Time Warner amplifies fears that viewers are deserting pay TV


LOS ANGELES – Time Warner on Wednesday re-ignited concerns that U.S. consumers are shifting to Internet television faster than expected and creating challenges to major media companies that have thrived with programming on pay TV.

Traditional media companies’ shares fell after Time Warner said during its quarterly conference call that it needed to take new steps to address the shakeup in TV viewing.

The company’s quarterly results added evidence that “cord-cutting,” or dropping pay TV services, threatens traditional media companies and built on Walt Disney Co.’s admission in August that its ESPN sports powerhouse had lost customers.

“What we’ve got is something of a deja vu,” said FBR Capital Markets analyst Barton Crockett. “Investor confidence is rattled.”

Time Warner, which owns cable channels TBS, TNT and HBO, said it was evaluating whether to keep rights for its shows longer for on-demand viewing instead of licensing them to services like Netflix or Amazon.com. It is also looking for ways to reduce the number of ads in its programming.

Evercore ISI analyst Vijay Jayant termed Time Warner’s idea to keep programming rights longer a defensive move.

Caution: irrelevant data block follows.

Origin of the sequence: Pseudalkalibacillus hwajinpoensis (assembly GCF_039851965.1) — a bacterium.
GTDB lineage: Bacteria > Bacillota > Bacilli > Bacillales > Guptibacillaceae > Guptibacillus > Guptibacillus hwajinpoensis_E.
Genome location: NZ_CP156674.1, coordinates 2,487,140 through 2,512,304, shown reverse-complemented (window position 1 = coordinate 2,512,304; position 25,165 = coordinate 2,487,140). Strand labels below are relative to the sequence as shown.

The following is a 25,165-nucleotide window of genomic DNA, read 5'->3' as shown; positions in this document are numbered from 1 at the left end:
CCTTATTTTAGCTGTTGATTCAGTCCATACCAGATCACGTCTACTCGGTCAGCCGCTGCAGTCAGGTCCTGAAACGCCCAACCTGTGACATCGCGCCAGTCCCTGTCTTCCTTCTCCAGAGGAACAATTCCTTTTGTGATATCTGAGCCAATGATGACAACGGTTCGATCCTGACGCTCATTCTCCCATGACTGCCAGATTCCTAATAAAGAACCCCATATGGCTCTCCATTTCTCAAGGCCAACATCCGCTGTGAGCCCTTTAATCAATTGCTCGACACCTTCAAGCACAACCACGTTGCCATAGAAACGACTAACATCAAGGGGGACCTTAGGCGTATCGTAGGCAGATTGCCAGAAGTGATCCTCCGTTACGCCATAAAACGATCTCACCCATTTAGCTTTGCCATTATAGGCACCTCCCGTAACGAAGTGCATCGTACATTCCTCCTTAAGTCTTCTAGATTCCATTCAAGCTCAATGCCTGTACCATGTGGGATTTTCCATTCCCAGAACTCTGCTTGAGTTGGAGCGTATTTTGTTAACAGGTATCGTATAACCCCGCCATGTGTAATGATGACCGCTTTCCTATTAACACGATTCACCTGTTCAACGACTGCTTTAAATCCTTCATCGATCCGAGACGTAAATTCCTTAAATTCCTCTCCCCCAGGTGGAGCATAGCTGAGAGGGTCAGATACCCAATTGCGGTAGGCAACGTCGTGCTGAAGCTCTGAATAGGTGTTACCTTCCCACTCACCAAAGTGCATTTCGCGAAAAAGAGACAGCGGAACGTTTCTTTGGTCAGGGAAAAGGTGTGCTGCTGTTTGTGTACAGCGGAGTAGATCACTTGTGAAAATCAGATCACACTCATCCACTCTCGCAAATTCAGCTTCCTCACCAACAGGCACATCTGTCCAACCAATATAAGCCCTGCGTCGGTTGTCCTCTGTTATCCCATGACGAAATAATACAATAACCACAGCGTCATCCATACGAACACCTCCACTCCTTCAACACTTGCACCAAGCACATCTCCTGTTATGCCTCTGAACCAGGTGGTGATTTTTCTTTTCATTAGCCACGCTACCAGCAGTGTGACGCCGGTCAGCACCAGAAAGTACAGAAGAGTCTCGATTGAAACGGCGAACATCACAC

“Long-term, leaders of companies should look at this,” Jayant said. “It will be better than the current trajectory they are on.”

Netflix shares climbed 3.6 percent, and Amazon rose 2.9 percent on Wednesday. Investors probably took Time Warner’s comments as a positive sign about the future of video streaming that Netflix pioneered and feel confident about its original programming and overseas potential, said Rosenblatt Securities analyst Martin Pyykkonen.

Shares of Time Warner were down 6.6 percent in afternoon trading. Disney, which reports its quarterly results on Thursday, fell 2.2 percent, and 21st Century Fox, which posted lower-than-expected revenue on Wednesday, dropped 6.4 percent.

Time Warner lowered its earnings outlook, in part because of bigger-than-expected declines in pay TV subscribers and plans to increase investments in digital technology to keep pace with the changing market.

Chief Executive Officer Jeff Bewkes acknowledged that changes in media habits posed challenges but said there were also opportunities.

“It’s critical that we push on the accelerator because every day it becomes clearer that the trends we anticipated are happening,” he said, “and in some ways they are happening even faster than we expected.”